The inboxes of progressives across north London have been bulging in recent weeks with updates on ‘the event that everyone is attending this summer’ – not Glastonbury or the Trooping of the Colour, of course, but Compass’ annual conference.
However, unsettling news came on 23 May with an email warning those thinking of attending the lefty thinktank’s annual jamboree that they could not simply expect to turn up on the day and walk in. Why the sudden break with tradition? This need to book in advance was apparently ‘due to potential security arrangements’, a mysterious phrase that frequenters of progressive get-togethers will now recognise as a euphemism for ‘we’re hoping Gordon Brown will give the keynote address’.
Last month’s Tanked Up noted the disquiet that Compass caused among members by opting to back Brown and not John McDonnell, leading to chair Neal Lawson’s stern missive to members declaring that ‘we come from the soft left – not the hard left’.
‘We hope to announce more heavyweight speakers very soon’, the conference email went on, implying that the presence of Claire Fox on the list of speakers was one heavyweight too few.
However, those who had ignored the ‘book early’ warning must have been hugely relieved the day before the conference by a message reassuring delegates: ‘You can now register on the day’. No security concerns at the end of the day then.
While no doubt the majority of delegates thoroughly enjoyed their day with Lawson et al in Central Hall, one person who came away less than satisfied was the Independent’s Mary Dejevsky. In a comment piece for Blair’s favourite ‘viewspaper’, Dejevsky complained that the Compass conference ‘spent most of its time in “break-out” groups, a dozen or more running concurrently. The result was that participants divided along predictable professional and gender lines and never met, let alone argued with each other. What contest of ideas is this?’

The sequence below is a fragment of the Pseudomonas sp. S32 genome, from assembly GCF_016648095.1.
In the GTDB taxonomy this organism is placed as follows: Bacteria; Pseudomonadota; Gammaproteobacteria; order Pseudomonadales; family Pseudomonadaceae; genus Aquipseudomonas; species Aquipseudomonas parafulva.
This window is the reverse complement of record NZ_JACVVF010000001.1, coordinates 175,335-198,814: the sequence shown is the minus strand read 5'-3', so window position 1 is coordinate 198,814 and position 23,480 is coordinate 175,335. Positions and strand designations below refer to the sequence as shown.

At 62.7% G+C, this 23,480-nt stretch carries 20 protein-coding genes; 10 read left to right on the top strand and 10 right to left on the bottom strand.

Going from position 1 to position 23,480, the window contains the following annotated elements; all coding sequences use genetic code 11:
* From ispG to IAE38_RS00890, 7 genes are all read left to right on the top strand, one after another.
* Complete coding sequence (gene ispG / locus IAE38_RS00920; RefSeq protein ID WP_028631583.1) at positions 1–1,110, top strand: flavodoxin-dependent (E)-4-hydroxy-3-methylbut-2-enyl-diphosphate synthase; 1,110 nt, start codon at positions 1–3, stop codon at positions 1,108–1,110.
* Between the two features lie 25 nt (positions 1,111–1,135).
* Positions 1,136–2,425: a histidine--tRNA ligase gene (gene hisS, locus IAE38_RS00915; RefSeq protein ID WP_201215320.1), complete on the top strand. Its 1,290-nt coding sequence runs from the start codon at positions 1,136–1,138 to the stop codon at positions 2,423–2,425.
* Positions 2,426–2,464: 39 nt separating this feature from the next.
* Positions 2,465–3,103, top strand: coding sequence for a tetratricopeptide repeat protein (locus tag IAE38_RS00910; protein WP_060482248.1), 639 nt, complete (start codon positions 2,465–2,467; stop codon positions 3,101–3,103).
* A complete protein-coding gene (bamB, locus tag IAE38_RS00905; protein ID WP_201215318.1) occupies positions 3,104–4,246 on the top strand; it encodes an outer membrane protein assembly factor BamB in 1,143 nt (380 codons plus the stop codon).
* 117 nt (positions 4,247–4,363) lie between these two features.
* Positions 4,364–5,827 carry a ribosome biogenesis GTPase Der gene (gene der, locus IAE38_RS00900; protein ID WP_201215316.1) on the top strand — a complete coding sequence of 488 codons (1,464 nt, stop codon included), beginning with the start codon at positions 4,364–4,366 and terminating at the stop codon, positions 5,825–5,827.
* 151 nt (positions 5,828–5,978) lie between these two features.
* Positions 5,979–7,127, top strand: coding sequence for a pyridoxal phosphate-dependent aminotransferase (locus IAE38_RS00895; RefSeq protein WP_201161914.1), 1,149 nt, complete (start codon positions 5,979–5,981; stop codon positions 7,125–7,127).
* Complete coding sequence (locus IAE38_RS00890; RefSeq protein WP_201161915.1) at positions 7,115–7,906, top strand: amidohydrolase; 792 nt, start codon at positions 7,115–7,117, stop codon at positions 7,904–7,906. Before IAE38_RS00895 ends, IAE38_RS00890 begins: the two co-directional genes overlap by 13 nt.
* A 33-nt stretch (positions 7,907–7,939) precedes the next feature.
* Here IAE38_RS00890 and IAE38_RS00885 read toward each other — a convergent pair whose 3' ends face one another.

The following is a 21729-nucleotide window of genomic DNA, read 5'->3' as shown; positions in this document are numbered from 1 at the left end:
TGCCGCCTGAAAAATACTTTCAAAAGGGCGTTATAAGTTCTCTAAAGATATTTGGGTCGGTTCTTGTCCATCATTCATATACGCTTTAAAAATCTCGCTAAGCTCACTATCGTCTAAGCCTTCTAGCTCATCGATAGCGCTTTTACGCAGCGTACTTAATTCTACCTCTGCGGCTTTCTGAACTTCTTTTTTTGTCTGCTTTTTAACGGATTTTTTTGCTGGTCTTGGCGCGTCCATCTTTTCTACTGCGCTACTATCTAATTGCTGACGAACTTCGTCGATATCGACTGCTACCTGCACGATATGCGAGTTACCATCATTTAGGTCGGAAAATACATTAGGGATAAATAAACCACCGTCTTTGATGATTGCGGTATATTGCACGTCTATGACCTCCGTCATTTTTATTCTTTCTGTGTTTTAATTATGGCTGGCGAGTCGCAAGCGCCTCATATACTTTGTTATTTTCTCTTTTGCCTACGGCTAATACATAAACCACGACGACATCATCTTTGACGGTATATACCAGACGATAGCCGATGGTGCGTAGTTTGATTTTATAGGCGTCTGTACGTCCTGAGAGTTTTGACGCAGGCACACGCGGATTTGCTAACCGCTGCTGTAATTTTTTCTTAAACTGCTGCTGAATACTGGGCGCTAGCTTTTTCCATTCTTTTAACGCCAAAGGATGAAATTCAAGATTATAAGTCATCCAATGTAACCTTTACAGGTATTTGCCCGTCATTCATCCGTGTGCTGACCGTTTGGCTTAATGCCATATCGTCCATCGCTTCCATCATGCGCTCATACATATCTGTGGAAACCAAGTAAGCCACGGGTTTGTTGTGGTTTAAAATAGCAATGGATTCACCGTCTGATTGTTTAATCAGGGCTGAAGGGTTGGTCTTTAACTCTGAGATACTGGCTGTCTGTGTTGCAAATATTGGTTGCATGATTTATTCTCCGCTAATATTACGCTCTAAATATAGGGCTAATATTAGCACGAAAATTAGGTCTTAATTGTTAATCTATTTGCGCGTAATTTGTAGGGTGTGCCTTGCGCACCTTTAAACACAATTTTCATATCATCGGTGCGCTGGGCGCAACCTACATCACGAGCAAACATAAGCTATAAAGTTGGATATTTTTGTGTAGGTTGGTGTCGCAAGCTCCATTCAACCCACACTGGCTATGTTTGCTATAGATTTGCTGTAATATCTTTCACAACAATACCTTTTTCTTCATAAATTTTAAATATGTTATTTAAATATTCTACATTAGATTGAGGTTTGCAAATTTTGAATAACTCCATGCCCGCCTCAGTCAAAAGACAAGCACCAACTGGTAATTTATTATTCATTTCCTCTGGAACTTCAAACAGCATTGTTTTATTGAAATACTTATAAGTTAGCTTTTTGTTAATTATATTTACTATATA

A surprising verdict indeed given that the conference was hardly lacking attack dogs unafraid of lively debate, among them Ken Livingstone and Tony Benn.
However, Dejevsky’s gripe is not with Compass alone but with the UK’s burgeoning band of ‘think tanks and pressure groups that – deliberately or not – disguise their allegiances’.
Her diatribe continues with some questions known to occupy many a coffee break at the Fabians: ‘How would you know…that Global Vision is actually hostile to the European Union – as is the European Foundation? Or that Policy Exchange and Policy Network are at opposite ends of the spectrum (guess which is which)? Then you have the ‘classicists’ – Demos, Politeia and Civitas – which betray scant hint of their direction, even if you know what the words mean. Why are they so shy about their genesis and purpose?’
One think-tank conspicuously absent from Dejevsky’s list of targets is of course Progress, whose name contains more than a scant hint of its direction.
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